Whiteville is a city in Columbus County, North Carolina, United States. The population was 5,148 at the 2000 census. It is the only city of Columbus County and is the county seat. Whiteville was the birthplace and hometown of the important 20th century poet A. R. Ammons. Whiteville is notable for being the location of the courthouse-burning scene in the 1996 film adaptation of Dorothy Allison's novel Bastard Out of Carolina. It is also regionally known for its Harvest Days Festival and Fire Ant Festival. Whiteville was also the scene of then-President Bill Clinton's 1999 "Bridging the Digital Divide" speech at the Vineland Station Railroad Depot, which is now refurbished as a museum. Clinton revisited in the spring of 2008. Whiteville is also the home of the North Carolina Museum of Forestry, a satellite museum of the North Carolina Museum of Natural Sciences. The official newspaper serving Columbus County, The News Reporter, is also based in Whiteville and has been in circulation since 1896. The stretch of U.S. Route 701 through Columbus County is named for Whiteville's founder, James B. White.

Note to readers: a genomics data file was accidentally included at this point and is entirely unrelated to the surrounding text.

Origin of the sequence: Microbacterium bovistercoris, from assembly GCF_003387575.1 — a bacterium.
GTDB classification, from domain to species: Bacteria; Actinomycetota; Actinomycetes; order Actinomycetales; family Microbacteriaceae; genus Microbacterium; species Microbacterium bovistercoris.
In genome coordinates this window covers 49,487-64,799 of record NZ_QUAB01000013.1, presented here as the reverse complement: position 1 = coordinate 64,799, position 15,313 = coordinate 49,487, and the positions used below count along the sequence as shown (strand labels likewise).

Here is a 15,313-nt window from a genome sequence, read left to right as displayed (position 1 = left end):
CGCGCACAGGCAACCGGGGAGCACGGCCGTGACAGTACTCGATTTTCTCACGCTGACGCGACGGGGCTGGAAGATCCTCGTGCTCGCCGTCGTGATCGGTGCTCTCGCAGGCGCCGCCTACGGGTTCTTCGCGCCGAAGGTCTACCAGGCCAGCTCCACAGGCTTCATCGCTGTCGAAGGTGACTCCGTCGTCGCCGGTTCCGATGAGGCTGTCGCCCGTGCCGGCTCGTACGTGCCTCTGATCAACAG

Alternative Dispute Resolution Lawyers In Whiteville North Carolina

What is alternative dispute resolution?

Alternative Dispute Resolution is a mechanism by which different types of legal disputes are resolved through out-of-court processes like arbitration, and mediation as an alternative to civil litigation. ADR methods can be effective in reducing the time, money, and adversarial nature associated with traditional court-based proceedings.

Answers to alternative dispute resolution issues in North Carolina

Alternative Dispute Resolution ("ADR") is a mechanism by which civil disputes are resolved as an alterĀ­native to...

Neutral case evaluation is one of the three different forms of resolving civil disputes through Alternative Dispute...

Mediation is one of the three different forms of resolving civil disputes through Alternative Dispute Resolution:...

Federal court opinions concerning alternative dispute resolution in North Carolina